And then there is the burble of speculative gossip, rumormongering and wishful thinking used as weaponry between the two parallel worlds of Egypt in crisis: the one inside the square where the protesters rule; the other on the outside where plainclothes cops and state security still call the shots. For example, the regime broadly hints, at the very least, that the outlawed Muslim Brotherhood has had a hand in the unrest. Members of the Brotherhood, not only deny it but then posit that such contentions reflect regime weakness. "He's completely surrounded now. Internally, no one supports him. Omar Suleiman is not even supporting him a lot," says Khaled Tantway who belongs to the Brotherhood.

The neutrality of the Army, too, becomes a point of contentious hope. "[Sending in] the army was meant to show the world that [Mubarak] is a civilized democratic president," Mahmoud the museum guide says. "But now the Egyptian army is divided between those who support the people and those who support the Mubarak system. Not in the leadership, but in the young people who grew up in the Mubarak age. I talked with some of them and they said, 'If anyone kills you here, I will fight until I die.'" Such talk buoys the protesters who seem to believe that, if push finally comes to shove, the soldiers will fight for them. But the Army's "neutrality" has, so far, been a way for the regime to extend its control of the streets, not cede it to the protesters.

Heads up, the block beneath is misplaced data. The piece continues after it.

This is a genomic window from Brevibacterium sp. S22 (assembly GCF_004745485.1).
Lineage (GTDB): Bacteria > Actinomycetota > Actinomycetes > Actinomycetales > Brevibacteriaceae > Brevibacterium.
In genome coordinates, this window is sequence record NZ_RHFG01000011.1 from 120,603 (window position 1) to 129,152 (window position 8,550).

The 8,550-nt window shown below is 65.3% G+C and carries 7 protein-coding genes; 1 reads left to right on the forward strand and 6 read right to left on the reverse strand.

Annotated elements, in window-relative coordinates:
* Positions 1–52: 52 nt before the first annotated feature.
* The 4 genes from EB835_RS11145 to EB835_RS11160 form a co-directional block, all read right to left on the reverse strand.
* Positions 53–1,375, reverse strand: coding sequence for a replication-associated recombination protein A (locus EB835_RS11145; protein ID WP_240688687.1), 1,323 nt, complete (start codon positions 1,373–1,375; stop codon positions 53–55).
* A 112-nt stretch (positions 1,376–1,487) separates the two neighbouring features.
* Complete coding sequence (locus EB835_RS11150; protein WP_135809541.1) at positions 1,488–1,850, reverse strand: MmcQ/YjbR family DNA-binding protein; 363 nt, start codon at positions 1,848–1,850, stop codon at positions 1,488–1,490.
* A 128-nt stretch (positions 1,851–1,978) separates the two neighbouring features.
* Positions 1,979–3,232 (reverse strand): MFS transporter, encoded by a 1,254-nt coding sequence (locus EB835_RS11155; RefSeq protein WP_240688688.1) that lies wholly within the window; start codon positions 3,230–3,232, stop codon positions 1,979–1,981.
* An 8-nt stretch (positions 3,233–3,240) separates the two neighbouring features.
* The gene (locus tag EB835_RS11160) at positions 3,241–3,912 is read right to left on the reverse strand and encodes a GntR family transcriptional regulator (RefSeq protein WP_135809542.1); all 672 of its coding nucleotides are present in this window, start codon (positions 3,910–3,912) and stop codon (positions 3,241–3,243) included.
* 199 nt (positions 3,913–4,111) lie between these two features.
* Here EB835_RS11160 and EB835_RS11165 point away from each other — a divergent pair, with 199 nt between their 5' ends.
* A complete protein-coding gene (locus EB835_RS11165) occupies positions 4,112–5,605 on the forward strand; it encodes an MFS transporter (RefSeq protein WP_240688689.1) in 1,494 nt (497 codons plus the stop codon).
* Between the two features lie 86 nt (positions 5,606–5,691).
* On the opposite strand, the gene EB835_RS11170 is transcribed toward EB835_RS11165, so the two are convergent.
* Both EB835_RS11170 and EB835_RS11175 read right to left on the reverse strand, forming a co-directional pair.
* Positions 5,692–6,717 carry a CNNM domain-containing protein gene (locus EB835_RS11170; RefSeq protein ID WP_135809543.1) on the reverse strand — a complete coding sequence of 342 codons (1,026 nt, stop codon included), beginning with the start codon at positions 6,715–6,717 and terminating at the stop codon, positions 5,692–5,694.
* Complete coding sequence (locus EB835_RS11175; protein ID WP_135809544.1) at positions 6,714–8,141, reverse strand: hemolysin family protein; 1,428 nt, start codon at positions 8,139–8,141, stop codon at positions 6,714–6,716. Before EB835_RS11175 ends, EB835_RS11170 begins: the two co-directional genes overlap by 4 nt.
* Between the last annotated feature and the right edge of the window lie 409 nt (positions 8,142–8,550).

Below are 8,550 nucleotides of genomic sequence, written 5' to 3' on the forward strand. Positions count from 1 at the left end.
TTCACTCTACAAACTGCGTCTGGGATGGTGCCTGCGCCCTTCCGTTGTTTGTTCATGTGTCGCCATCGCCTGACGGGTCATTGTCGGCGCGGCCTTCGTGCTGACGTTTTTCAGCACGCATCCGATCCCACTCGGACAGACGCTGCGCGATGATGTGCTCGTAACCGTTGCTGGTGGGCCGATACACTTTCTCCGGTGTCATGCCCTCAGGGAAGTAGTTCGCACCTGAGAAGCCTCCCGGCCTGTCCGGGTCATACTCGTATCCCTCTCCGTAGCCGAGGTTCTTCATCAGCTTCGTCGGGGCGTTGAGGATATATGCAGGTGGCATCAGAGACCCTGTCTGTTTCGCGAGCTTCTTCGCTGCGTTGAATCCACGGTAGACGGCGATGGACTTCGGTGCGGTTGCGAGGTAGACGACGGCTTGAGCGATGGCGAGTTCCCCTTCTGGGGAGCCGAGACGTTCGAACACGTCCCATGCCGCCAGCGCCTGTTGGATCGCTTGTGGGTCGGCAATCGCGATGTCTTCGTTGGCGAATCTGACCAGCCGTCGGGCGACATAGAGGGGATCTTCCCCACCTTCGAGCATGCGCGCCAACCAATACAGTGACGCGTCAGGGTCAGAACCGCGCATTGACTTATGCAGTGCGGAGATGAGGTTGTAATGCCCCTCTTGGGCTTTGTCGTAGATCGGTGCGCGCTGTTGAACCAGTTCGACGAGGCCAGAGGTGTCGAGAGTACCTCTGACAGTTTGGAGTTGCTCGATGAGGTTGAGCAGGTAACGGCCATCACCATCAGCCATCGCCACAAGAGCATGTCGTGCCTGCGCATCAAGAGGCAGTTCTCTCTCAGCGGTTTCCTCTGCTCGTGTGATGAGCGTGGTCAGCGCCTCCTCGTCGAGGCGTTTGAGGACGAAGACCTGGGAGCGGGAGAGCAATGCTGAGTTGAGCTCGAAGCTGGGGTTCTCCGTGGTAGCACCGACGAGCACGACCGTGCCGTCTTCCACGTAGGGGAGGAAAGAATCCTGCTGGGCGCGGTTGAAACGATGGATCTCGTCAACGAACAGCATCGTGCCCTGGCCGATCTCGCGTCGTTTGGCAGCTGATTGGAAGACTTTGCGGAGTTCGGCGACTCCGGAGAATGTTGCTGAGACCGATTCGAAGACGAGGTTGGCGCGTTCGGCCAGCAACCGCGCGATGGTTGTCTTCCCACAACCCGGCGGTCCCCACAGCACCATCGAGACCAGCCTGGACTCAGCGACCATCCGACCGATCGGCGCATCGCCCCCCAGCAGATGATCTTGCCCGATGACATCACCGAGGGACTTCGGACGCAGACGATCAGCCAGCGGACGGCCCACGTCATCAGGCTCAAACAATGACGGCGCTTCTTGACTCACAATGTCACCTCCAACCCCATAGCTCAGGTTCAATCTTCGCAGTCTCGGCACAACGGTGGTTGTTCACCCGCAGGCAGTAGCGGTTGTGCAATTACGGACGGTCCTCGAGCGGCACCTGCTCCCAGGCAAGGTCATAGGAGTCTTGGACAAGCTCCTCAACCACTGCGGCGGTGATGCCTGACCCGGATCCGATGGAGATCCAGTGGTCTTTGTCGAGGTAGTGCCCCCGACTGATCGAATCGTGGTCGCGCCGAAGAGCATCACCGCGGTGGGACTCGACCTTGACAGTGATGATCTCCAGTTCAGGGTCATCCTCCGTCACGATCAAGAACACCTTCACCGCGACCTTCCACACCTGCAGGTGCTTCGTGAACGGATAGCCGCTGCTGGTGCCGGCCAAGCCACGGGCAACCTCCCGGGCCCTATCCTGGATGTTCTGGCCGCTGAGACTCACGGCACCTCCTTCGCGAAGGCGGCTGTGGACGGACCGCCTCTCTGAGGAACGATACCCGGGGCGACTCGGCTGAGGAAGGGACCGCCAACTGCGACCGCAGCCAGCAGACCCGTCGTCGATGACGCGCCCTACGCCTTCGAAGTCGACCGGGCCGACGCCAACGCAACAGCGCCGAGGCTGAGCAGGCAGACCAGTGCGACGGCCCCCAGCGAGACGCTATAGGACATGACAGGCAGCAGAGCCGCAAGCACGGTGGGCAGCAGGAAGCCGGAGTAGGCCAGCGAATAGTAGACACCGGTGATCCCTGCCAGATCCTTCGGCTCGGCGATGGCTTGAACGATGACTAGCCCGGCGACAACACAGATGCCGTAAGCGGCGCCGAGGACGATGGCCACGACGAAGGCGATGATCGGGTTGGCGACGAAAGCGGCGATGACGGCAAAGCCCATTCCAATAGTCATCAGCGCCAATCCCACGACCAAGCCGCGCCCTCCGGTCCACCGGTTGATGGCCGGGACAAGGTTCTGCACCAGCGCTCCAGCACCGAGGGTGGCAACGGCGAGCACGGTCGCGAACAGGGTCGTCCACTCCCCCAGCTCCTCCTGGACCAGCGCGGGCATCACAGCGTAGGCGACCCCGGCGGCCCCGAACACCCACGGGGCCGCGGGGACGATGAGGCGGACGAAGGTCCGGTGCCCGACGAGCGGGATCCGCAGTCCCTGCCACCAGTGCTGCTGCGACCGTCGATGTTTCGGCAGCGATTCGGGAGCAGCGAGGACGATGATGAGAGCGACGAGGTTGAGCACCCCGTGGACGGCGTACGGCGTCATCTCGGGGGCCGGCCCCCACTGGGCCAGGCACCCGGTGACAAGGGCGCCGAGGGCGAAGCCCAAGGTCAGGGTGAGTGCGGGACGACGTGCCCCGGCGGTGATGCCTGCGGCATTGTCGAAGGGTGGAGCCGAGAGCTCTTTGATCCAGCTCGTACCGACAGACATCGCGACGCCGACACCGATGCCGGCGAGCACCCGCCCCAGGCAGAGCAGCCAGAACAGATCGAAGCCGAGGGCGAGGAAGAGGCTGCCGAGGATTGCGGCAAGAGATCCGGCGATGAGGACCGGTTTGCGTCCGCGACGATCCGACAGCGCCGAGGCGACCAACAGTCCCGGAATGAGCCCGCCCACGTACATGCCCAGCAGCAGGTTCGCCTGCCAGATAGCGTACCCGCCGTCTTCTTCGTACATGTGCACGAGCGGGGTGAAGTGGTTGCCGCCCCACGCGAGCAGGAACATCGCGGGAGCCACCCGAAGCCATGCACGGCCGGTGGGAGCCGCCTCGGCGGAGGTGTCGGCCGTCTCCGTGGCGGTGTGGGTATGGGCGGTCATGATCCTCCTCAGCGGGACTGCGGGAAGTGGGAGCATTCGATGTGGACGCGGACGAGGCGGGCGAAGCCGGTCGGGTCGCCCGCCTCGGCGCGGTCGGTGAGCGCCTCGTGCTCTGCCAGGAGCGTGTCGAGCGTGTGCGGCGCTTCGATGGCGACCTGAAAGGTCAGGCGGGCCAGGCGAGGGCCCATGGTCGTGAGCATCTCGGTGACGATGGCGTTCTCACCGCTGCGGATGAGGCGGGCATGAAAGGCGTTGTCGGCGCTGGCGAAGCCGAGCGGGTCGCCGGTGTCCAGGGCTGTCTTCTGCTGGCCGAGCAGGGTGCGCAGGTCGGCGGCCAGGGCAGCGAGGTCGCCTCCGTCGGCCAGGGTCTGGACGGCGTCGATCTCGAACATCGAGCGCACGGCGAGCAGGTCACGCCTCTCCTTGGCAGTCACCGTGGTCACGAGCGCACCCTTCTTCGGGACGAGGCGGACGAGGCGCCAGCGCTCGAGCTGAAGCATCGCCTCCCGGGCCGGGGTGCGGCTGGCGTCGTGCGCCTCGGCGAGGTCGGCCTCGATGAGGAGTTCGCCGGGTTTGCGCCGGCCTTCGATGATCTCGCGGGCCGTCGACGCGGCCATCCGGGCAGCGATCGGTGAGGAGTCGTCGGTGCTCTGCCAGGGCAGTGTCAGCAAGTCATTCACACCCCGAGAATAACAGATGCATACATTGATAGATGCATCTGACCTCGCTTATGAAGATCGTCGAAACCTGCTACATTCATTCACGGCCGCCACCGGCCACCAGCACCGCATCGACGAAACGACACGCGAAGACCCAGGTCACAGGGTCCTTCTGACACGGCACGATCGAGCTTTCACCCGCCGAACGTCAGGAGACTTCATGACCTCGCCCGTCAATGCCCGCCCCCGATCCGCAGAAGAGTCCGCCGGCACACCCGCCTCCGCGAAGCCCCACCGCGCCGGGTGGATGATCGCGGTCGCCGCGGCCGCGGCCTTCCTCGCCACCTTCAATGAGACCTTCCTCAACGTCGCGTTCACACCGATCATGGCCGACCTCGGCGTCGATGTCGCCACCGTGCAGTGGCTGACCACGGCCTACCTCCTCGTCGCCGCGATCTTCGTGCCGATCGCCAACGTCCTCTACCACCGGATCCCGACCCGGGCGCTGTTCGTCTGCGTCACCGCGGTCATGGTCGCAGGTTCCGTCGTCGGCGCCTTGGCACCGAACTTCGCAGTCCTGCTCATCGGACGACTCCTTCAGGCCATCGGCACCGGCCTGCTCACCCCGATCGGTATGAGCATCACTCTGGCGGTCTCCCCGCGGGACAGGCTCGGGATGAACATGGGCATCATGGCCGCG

Words are not facts. But words may be more effective in winning hearts and minds than sticks and stones and broken bones. And so the people in the Square are extra-vigilant against dangerous words. A person may look harmless but he or she may be an enemy. Islam Ashraf, 24, a protester, believes there are infiltrators and spies around him. "It's people dressed like me, but I know they are people pushed by the [ruling] party." How? "When I hear someone talk and push politics, I know which party he's from." Mahmoud from the museum can tell as well. It is all, he says, in "the way you talk."